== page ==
Inside the cafe, couples and families (along with Albuquerque's finest - which is a good sign when you are looking for good food) were eating and conversing at cozy tables. Outside on the patio beneath huge umbrellas, folks were tapping their toes while drinking and eating to live music provided on this particular occasion by Chris Dracup and Tommy Elskes, two amazing musicians on guitar, vocals, and spoons (yes, spoons). They were fantastic, providing a rousing combination of blues, reggae and funk music. We are already planning another opportunity to hear these two talented men, maybe at the July 16th BioParkSummer Concert Series (yes, that's a shout out).

The service at Calico Cantina Cafe was great (Kevin was our waiter), the food was tasty, and the drinks were sometimes slow to arrive but worth waiting for. The crowd seemed to be a mixture of locals and blues fans. I was there with 4 girlfriends; we passed by the dessert case on our way to the patio and didn't even pause, but it was not easy. Everything in that case looked homemade-yummy. We will be going back again...soon.

The Cafe's food was tasty, the outdoor ambiance couldn't be beat, the music was A-list, the crowd was friendly, and the prices during Happy Hour were excellent; maybe this North Valley CCC isn't a bad place for the unemployed after all. And considering today's economy, having a CCC just around the corner could be a boon for all of us.

I was enchanted.

Thursday, June 25, 2009

Mannyc Depression

The Return of the Dreds was a flop. I suppose the rain is to blame. It can't be the leading man's fault, he didn't show.

Isotopes Park was packed. The starting line-up had been announced with Manny hitting first for the Isotopes. The tarp had been pulled back to uncover the field and it was finally time to play ball!

Until it started raining again, that is, and the tarp was pulled back over the field. The fans waited it out, sharing drinks and conversation, all huddled together beneath awnings and grandstands to stay dry. It was like an uber-campfire without the fire and marshmallows.

The rain stopped. The loudspeaker crackled as we were returning to our seats: Manny Ramirez couldn't play because of the rain - too much rain increases risk of injury, at least that was the excuse given to the sold out crowd of dred-topped fans.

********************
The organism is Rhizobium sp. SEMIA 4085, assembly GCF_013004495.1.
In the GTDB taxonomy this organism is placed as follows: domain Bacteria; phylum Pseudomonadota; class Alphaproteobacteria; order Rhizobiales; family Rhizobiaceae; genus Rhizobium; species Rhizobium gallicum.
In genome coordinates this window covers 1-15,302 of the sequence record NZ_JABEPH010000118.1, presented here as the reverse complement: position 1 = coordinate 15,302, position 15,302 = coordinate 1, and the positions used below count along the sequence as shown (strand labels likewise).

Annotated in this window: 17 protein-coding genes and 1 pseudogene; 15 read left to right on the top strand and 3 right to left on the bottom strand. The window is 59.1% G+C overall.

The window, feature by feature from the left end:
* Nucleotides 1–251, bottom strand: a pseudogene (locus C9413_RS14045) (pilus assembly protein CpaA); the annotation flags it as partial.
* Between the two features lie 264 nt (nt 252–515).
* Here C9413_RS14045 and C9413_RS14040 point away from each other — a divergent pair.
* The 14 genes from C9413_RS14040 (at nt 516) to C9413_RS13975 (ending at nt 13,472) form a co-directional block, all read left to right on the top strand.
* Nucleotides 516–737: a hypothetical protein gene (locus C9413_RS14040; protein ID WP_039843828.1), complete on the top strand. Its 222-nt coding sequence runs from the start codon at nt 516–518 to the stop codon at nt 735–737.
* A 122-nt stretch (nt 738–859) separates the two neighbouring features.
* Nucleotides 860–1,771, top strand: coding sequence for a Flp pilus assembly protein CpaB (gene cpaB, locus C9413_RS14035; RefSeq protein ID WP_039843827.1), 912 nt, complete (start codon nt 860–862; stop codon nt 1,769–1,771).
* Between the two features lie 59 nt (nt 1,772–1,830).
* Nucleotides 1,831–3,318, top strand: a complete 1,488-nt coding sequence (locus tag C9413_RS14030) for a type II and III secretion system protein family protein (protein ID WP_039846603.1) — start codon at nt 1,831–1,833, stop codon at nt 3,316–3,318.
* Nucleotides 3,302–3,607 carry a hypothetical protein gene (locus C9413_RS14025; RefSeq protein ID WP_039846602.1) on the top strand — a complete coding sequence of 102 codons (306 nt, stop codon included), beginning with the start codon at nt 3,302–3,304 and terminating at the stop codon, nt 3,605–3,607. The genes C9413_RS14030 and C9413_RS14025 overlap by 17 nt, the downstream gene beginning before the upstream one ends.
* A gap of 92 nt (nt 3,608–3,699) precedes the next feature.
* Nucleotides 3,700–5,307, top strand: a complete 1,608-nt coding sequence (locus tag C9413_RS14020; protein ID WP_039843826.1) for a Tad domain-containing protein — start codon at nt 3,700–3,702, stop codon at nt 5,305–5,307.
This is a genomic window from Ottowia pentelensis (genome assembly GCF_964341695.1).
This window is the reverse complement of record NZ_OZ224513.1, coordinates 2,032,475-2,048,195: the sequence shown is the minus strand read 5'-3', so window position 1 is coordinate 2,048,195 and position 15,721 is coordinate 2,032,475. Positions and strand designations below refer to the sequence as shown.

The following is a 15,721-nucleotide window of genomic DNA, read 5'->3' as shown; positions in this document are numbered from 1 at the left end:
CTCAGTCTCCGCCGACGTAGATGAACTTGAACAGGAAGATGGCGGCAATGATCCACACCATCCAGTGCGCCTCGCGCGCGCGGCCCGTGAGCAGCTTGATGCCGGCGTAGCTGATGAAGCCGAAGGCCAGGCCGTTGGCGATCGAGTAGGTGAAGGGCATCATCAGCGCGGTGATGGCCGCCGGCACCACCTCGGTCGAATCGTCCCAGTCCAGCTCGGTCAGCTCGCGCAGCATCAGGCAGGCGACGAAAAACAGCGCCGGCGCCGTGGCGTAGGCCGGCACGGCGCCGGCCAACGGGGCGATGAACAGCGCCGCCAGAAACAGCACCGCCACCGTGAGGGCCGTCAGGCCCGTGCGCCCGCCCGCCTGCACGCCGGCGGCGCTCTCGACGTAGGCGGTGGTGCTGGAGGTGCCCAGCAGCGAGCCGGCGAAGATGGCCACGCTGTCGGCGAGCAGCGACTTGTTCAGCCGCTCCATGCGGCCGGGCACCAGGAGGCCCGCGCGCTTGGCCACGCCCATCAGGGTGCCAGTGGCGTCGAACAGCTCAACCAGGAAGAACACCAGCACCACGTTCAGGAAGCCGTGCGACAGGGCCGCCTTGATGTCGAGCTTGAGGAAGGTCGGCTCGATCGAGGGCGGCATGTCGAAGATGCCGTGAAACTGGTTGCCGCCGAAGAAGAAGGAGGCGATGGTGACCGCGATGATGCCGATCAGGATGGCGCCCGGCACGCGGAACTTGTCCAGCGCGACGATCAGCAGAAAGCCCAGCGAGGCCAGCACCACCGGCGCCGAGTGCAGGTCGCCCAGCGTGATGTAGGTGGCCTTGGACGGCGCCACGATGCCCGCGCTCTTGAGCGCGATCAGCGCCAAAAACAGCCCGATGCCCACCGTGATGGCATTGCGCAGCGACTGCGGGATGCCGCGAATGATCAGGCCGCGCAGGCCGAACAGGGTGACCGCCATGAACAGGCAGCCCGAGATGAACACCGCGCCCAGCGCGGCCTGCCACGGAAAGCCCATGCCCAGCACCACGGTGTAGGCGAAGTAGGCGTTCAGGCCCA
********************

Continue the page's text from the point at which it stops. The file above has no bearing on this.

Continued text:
Isotope Park was not resounding with the cheering of happy campers after that announcement. Even S'mores wouldn't have lifted our spirits. We went from overly-enthused to downright grumpy almost instantly. I mean really, rain is NOT going to hurt dreds. We didn't see the problem. We were going to sit in the rain. The Isotopes were going to play in the rain. Why couldn't Manny?

It reminded me of being a kid and knocking on the door of my best friend on a cold day. "No, hon, Ronda can't play today, it's just too wet out there." Well, duh, of course it was wet, it was raining; so what?

To be fair, I suppose I should acknowledge that my friend Ronda wasn't on a multi-million dollar contract where risk of injury from a fall in the rain is a financial liability, not just a bruised knee. Manny, on the other hand, does have a multi-million dollar contract to PLAY baseball and he was here in New Mexico (the PAY-TO-PLAY state for so many), it just seemed logical that he should have played, rain or shine.

People mumbled about heading home after learning that Manny wasn't going to play, but most of the crowd chose to stay and support the team. And in spite of the disappointment of not seeing Manny play, it was worth it for those who stayed. The Isotopes played well and once again proved they don't need dreds to please the hometown crowd.

I didn't stay until the end, and I wasn't one of the hundreds who bought a Dodger-scarf-dredset. In retrospect, I am not sure what all the hype was to begin with, Manny is not a role model, or a hero, and I've never really liked dreds, but he is an extraordinary hitter (when he plays). The game was called in the 6th inning because of the rain, but I wasn't there to see it. I had left at the bottom of the 4th, with the 'Topes up by 4.

It was just too wet out there.

The Return of the Dreds

It sounds like a sci-fi thriller, but in reality, The Return of the Dreds may be an action comedy. Tonight is the last Isotope's game with Manny Ramirez, the self-proclaimed baseball icon who is loved by people everywhere in spite of his violation of baseball's drug policies which relegated him from Dodger Stadium to Isotopes Park.

Tonight's Manny Maniacal game is going to be the game of games for many Isotopes fans. I know folks who have tickets, I know folks who want tickets, and I know folks who want to sell tickets.

In pro-Dodger Albuquerque, (yes, the Isotopes are the feeder team to the infamous Dodgers) tonight is a big night, and I (along with most of Q-town) don't plan to miss it. I will be standing somewhere in the stadium, listening to the cheers from the dred-adorned crowd and hoping for just one glimpse of Manny. Maybe he will even hit it out of the ballpark. Now THAT would be the return of the dreds.

As he said, people love him everywhere he goes, and those of us who live in the Q aren't much different. We even change our hairstyles to look like his. Who ever thought a redheaded grandma would wear dyed black dreds? Not me, that's for sure.

It really does promise to be an interesting evening. But considering the innate skills and natural ability of Manny, there's one question still in everyone's mind here in the Q: "Red or Green, Manny?"

Go 'Topes!

QT on the QT

Welcome to my new blog from the center of Q-Town. I'm keeping it on the QT for now. I want to see where it goes, but wherever that is, I hope you come along with me!

This is the Land of Enchantment, and I am ready to be enchanted...are you?!